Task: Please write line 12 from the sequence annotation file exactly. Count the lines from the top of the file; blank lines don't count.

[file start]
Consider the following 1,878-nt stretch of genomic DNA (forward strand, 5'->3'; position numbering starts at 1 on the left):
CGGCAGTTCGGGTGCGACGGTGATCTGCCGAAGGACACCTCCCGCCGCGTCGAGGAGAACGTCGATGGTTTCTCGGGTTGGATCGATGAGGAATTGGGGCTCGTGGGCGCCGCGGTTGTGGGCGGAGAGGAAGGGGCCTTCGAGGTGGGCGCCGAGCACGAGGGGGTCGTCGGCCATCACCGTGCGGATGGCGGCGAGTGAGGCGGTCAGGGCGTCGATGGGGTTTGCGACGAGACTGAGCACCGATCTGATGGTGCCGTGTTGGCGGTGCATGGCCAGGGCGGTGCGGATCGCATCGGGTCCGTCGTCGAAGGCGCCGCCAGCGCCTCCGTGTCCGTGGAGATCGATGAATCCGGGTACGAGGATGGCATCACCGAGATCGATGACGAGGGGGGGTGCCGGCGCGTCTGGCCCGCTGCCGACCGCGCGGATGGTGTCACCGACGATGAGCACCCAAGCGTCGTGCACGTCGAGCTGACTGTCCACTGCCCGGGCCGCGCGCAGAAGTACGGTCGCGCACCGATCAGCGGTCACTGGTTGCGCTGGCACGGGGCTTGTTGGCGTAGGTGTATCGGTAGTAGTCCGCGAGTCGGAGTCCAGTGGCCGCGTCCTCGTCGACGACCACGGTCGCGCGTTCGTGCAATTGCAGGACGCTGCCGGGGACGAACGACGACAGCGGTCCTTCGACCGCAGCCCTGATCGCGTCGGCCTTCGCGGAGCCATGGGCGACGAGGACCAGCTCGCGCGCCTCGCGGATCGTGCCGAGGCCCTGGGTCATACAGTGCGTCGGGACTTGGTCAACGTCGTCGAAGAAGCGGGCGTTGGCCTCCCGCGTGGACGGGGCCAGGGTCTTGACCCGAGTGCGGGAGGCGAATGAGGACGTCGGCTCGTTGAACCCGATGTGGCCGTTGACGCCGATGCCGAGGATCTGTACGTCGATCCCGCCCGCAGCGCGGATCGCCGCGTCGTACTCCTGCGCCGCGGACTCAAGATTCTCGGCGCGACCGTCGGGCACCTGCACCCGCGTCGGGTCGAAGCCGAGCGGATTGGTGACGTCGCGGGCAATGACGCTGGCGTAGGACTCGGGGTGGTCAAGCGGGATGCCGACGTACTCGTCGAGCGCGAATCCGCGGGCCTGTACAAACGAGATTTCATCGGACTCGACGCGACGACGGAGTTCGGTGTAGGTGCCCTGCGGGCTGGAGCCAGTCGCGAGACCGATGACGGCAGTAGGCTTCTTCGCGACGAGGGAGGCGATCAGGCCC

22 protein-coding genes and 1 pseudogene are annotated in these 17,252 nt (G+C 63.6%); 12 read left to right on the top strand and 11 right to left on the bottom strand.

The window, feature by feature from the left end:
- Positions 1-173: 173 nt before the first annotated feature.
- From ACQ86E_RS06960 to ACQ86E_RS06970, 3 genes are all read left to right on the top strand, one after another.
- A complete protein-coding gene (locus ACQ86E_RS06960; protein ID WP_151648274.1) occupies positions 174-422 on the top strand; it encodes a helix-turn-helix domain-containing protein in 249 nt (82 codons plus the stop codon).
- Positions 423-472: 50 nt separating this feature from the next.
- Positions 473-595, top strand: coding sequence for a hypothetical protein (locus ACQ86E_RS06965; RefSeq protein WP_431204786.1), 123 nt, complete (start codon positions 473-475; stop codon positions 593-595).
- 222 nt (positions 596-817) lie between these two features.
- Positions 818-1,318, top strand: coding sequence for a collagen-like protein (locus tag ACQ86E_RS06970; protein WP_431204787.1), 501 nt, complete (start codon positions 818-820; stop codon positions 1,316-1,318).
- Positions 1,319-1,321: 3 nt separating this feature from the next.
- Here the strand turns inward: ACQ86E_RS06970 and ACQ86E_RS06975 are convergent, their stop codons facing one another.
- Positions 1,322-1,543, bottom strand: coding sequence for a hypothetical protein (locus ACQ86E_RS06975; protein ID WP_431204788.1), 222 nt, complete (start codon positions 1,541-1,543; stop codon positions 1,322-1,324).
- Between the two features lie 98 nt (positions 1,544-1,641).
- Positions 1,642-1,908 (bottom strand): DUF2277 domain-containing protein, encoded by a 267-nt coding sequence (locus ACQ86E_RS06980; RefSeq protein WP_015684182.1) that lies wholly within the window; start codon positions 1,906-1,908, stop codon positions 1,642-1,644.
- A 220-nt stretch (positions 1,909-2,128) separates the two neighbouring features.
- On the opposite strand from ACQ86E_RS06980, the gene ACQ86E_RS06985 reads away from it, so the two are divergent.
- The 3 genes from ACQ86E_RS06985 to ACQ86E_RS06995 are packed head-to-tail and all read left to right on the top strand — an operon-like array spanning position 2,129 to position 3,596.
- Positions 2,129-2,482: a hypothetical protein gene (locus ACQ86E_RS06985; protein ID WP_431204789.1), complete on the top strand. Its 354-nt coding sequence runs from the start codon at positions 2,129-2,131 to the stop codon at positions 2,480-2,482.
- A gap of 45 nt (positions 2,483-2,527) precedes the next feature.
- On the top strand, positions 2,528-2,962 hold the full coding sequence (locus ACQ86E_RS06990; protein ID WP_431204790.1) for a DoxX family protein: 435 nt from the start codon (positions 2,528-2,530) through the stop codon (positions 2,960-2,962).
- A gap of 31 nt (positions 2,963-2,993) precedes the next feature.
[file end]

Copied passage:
- Positions 1,319-1,321: 3 nt separating this feature from the next.